Conventional solar cells absorb photons with energy above the bandgap of the active layer while sub-bandgap photons are unharvested. One way to overcome this loss is to capture the low energy light in the triplet state of a molecule capable of undergoing triplet-triplet annihilation (TTA), which pools the energy of two triplet states into one high energy singlet state that can then be utilized. This mechanism underlies the function of an organic intermediate band solar cell (IBSC). Here, we report a solid-state organic IBSC that shows enhanced photocurrent derived from TTA that converts sub-bandgap light into charge carriers. Femtosecond resolution transient absorption spectroscopy and delayed fluorescence spectroscopy provide evidence for the triplet sensitization and upconversion mechanisms, while external quantum efficiency measurements in the presence of a broadband background light demonstrate that sub-bandgap performance enhancements are achievable in this device. The solid-state architecture introduced in this work serves as an alternative to previously demonstrated solution-based IBSCs, and is a compelling model for future research efforts in this area.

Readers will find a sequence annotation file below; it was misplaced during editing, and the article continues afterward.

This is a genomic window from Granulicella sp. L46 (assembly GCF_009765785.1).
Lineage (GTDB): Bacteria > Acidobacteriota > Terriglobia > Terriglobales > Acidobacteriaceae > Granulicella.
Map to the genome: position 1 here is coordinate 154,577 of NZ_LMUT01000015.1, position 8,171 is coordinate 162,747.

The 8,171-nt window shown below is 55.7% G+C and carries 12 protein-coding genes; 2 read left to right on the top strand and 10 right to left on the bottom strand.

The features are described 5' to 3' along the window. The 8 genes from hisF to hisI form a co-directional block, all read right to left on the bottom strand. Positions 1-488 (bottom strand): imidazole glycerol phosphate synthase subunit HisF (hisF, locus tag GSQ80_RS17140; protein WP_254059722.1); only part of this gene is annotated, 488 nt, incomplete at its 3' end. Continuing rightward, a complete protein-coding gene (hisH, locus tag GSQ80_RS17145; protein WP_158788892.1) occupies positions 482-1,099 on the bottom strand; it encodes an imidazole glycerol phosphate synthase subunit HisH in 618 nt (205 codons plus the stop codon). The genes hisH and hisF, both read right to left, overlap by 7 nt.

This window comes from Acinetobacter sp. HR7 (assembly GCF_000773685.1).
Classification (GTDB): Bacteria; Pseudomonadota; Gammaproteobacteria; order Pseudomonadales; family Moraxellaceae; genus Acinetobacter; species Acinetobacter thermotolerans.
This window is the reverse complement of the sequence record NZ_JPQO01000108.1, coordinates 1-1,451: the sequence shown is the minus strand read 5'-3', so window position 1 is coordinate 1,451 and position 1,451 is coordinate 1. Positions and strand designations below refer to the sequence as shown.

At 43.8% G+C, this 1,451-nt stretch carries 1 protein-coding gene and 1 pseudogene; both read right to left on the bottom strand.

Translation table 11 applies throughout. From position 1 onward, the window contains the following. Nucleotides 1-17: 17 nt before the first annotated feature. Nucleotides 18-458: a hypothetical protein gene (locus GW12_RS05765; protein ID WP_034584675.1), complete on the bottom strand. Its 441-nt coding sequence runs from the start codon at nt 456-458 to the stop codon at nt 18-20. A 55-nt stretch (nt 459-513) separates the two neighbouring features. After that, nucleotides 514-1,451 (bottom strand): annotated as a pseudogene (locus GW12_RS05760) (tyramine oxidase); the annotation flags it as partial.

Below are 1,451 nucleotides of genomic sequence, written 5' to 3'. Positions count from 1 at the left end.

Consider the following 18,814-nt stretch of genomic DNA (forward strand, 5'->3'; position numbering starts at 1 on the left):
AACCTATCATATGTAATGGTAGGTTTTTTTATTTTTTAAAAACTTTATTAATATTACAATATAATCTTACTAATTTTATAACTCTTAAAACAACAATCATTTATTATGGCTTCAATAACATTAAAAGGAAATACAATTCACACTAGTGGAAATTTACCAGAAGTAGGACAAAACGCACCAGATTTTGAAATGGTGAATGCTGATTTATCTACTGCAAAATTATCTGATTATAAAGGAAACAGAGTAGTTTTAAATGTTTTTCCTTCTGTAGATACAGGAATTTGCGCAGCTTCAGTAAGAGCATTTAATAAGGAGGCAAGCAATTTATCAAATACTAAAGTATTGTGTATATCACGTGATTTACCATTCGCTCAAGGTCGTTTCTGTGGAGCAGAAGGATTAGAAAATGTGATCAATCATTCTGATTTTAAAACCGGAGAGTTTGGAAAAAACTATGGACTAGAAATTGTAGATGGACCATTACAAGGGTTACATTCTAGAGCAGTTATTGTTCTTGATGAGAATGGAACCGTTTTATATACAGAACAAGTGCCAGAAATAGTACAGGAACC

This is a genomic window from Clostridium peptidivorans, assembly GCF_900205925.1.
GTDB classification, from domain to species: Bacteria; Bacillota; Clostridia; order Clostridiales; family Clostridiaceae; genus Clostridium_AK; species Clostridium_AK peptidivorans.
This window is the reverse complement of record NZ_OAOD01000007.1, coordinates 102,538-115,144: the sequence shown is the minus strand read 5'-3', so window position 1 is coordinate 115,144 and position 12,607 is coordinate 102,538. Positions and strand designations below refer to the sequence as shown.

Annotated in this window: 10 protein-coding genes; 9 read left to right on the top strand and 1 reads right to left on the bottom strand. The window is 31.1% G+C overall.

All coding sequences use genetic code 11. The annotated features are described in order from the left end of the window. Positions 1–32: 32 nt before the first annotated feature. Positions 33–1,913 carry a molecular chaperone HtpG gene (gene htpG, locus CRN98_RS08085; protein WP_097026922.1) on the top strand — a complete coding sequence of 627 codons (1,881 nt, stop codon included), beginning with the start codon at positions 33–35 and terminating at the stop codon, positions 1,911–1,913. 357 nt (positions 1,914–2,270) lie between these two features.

All Science Journal Classification (ASJC) codes
- Environmental Chemistry
- Renewable Energy, Sustainability and the Environment
- Nuclear Energy and Engineering